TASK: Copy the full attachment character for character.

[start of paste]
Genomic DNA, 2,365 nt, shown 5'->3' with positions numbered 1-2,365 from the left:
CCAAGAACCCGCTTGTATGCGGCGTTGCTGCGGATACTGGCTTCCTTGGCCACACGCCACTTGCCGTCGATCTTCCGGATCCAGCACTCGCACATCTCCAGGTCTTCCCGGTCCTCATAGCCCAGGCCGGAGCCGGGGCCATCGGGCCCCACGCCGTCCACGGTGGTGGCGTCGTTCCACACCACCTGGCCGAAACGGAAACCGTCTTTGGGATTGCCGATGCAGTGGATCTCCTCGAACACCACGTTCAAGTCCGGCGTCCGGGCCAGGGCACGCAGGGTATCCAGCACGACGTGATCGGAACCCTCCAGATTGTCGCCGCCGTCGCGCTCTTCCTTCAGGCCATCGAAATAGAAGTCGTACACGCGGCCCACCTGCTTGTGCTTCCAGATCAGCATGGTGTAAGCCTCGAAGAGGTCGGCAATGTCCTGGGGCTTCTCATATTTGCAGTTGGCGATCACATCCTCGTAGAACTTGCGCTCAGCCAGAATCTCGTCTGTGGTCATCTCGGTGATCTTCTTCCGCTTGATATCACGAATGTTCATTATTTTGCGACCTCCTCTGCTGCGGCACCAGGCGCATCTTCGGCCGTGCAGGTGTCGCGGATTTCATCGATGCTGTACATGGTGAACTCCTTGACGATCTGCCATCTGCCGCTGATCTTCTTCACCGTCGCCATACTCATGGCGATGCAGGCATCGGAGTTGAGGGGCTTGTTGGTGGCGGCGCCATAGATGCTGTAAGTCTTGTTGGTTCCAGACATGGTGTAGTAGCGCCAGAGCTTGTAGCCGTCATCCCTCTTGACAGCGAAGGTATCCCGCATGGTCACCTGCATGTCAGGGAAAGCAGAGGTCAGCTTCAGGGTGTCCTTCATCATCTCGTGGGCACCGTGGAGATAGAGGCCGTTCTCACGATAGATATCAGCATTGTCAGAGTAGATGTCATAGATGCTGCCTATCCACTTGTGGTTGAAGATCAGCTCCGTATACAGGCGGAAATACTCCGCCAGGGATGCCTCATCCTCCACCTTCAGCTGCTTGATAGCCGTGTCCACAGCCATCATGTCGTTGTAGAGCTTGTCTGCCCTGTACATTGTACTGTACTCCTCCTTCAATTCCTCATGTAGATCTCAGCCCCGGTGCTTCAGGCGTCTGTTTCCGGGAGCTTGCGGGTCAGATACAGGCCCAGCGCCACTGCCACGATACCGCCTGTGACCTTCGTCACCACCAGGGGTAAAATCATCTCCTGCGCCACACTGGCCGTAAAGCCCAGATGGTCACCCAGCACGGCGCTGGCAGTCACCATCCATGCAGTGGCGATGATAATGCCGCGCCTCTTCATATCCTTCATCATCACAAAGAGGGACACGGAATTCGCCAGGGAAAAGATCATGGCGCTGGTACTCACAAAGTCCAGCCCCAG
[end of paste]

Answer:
Genomic DNA, 2,365 nt, shown 5'->3' with positions numbered 1-2,365 from the left:
CCAAGAACCCGCTTGTATGCGGCGTTGCTGCGGATACTGGCTTCCTTGGCCACACGCCACTTGCCGTCGATCTTCCGGATCCAGCACTCGCACATCTCCAGGTCTTCCCGGTCCTCATAGCCCAGGCCGGAGCCGGGGCCATCGGGCCCCACGCCGTCCACGGTGGTGGCGTCGTTCCACACCACCTGGCCGAAACGGAAACCGTCTTTGGGATTGCCGATGCAGTGGATCTCCTCGAACACCACGTTCAAGTCCGGCGTCCGGGCCAGGGCACGCAGGGTATCCAGCACGACGTGATCGGAACCCTCCAGATTGTCGCCGCCGTCGCGCTCTTCCTTCAGGCCATCGAAATAGAAGTCGTACACGCGGCCCACCTGCTTGTGCTTCCAGATCAGCATGGTGTAAGCCTCGAAGAGGTCGGCAATGTCCTGGGGCTTCTCATATTTGCAGTTGGCGATCACATCCTCGTAGAACTTGCGCTCAGCCAGAATCTCGTCTGTGGTCATCTCGGTGATCTTCTTCCGCTTGATATCACGAATGTTCATTATTTTGCGACCTCCTCTGCTGCGGCACCAGGCGCATCTTCGGCCGTGCAGGTGTCGCGGATTTCATCGATGCTGTACATGGTGAACTCCTTGACGATCTGCCATCTGCCGCTGATCTTCTTCACCGTCGCCATACTCATGGCGATGCAGGCATCGGAGTTGAGGGGCTTGTTGGTGGCGGCGCCATAGATGCTGTAAGTCTTGTTGGTTCCAGACATGGTGTAGTAGCGCCAGAGCTTGTAGCCGTCATCCCTCTTGACAGCGAAGGTATCCCGCATGGTCACCTGCATGTCAGGGAAAGCAGAGGTCAGCTTCAGGGTGTCCTTCATCATCTCGTGGGCACCGTGGAGATAGAGGCCGTTCTCACGATAGATATCAGCATTGTCAGAGTAGATGTCATAGATGCTGCCTATCCACTTGTGGTTGAAGATCAGCTCCGTATACAGGCGGAAATACTCCGCCAGGGATGCCTCATCCTCCACCTTCAGCTGCTTGATAGCCGTGTCCACAGCCATCATGTCGTTGTAGAGCTTGTCTGCCCTGTACATTGTACTGTACTCCTCCTTCAATTCCTCATGTAGATCTCAGCCCCGGTGCTTCAGGCGTCTGTTTCCGGGAGCTTGCGGGTCAGATACAGGCCCAGCGCCACTGCCACGATACCGCCTGTGACCTTCGTCACCACCAGGGGTAAAATCATCTCCTGCGCCACACTGGCCGTAAAGCCCAGATGGTCACCCAGCACGGCGCTGGCAGTCACCATCCATGCAGTGGCGATGATAATGCCGCGCCTCTTCATATCCTTCATCATCACAAAGAGGGACACGGAATTCGCCAGGGAAAAGATCATGGCGCTGGTACTCACAAAGTCCAGCCCCAG